The Most Important Answer…

An all too common sight

As a GovCon educator, coach and strategist companies often come to me with their ideas. Most of these ideas are based on problems that are well known. This is good because it shows that companies have done their research and have found a gap that they can fill. But…are they connecting the dots between the problem, their solution and how it solves a problem for the government?

Prospects Need Solutions 

So…what are you going to tell the government about their problem that they don’t already know?

Showing them how familiar you are with the problem that the government has won’t get you to the next phase.¬† You MUST need to be ready to follow up with how you can help solve the problem. If this seems obvious to you, good. But it’s not so obvious to the person who has done the research and passionately believes that they can help solve the problem. Many owners and key personnel of GovCon companies are so intimately committed to their solution that they assume everyone they talk to will see why working with them is the only logical solution.

My observation is that some people who actually manage to get an appointment with a decision maker think their work is done. Nothing could be further from the truth.

I learned this lesson myself as a younger person who did my happy dance every single time I managed to score a meeting with a decision maker. I anxiously showed up to these meetings with a deck that showcased everything that was so great about the company I represented. Every person I met with heard the FULL story – whether it had anything to do with their needs or not. I had no mentor, no sales manager telling me that this was exactly the wrong thing to do. These were small businesses who were feeling their way through the GovCon marketplace with varying degrees of success. So, I was free styling it just like my employers. And might I add – not in a good way.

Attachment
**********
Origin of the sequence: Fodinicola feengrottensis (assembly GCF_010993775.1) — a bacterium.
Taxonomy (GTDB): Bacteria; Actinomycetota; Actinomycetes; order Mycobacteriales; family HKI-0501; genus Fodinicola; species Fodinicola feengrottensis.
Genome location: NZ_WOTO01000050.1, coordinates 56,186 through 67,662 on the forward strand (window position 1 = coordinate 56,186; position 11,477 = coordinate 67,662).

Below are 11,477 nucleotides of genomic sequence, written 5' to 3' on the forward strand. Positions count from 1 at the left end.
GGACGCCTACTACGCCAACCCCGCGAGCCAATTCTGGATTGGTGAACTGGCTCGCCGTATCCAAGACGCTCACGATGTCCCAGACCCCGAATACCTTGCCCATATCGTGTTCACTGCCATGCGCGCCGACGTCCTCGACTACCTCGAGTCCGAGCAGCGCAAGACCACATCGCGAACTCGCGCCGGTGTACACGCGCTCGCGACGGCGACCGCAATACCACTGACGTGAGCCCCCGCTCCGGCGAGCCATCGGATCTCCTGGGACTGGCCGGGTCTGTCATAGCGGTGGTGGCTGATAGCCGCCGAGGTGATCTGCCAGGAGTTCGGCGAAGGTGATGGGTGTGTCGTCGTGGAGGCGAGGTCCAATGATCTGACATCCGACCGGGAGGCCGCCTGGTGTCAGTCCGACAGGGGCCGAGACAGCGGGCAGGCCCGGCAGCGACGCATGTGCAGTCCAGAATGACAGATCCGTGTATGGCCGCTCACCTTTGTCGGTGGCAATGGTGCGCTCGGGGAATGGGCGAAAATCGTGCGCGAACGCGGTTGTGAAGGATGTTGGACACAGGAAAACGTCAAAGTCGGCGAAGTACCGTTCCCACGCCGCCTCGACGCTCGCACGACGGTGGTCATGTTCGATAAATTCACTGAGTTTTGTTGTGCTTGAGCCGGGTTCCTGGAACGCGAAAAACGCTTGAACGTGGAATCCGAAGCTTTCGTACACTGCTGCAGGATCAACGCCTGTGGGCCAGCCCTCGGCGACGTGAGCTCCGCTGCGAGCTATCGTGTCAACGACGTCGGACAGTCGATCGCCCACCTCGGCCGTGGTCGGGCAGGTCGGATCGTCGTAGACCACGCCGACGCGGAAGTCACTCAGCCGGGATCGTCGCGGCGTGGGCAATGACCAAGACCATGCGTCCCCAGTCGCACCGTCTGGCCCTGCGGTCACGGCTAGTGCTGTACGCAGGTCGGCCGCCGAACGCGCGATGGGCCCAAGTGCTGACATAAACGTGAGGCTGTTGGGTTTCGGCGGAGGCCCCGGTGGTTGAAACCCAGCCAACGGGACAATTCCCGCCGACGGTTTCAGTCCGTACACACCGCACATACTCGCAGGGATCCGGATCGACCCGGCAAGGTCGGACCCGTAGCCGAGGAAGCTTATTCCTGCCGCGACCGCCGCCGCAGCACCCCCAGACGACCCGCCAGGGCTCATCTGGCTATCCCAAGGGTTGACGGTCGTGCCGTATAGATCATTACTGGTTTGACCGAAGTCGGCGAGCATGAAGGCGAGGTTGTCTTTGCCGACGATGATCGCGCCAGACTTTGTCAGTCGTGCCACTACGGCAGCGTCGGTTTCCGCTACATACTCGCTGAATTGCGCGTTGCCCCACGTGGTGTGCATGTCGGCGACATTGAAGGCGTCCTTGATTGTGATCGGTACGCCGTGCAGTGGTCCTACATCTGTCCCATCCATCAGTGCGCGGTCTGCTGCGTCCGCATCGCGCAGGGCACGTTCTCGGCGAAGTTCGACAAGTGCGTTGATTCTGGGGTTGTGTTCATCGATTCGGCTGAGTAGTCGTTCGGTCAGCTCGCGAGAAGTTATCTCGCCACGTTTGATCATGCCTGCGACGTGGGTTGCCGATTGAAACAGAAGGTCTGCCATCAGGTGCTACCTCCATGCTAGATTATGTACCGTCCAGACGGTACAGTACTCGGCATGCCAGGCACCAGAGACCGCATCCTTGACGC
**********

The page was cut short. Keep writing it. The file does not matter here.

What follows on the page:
It was the best day of my fledgling new career in BD when a I met with government PM named Michael in a downtown DC office. He was a requirement holder whose name I had found in an agency forecast. He was a friendly outgoing guy. I’ll never forget Michael because his gentle but impactful way of addressing me taught me something that I should have known – or been shown – before I was sent out to find contracts.

I had just finished my well rehearsed and perfectly timed pitch when Michael asked me a question. “So what exactly is it that you are proposing to do here? I’ve watched and listened to your presentation. You seem to be very knowledgable and I feel like I could work with you. You have told me about people that look like they are very experienced and knowledgable. But I don’t see how anything you just told me connects with anything I need here. What are you offering that benefits me?”

I was stunned. As my dialogue with Michael continued, I realized that he wanted me to lay out a specific plan. In fact, he told me that I had danced all around a plan but hadn’t really laid it out for him in a tangible, believable way. He told me to revise my pitch, include specific details of what we were going to do and how it benefited his agency. Then he would consider introducing me to the colleague that he thought might be interested in what I had to say. But until then, he wouldn’t want to waste anyone’s time making them guess what we were going to do and why it might work. Nobody in government was going to work that hard to give me business.¬†

Lesson learned?

Don’t make your customer guess about anything. Give them specifics, backed up by facts, details, and a story of what life will look like after you join their team.

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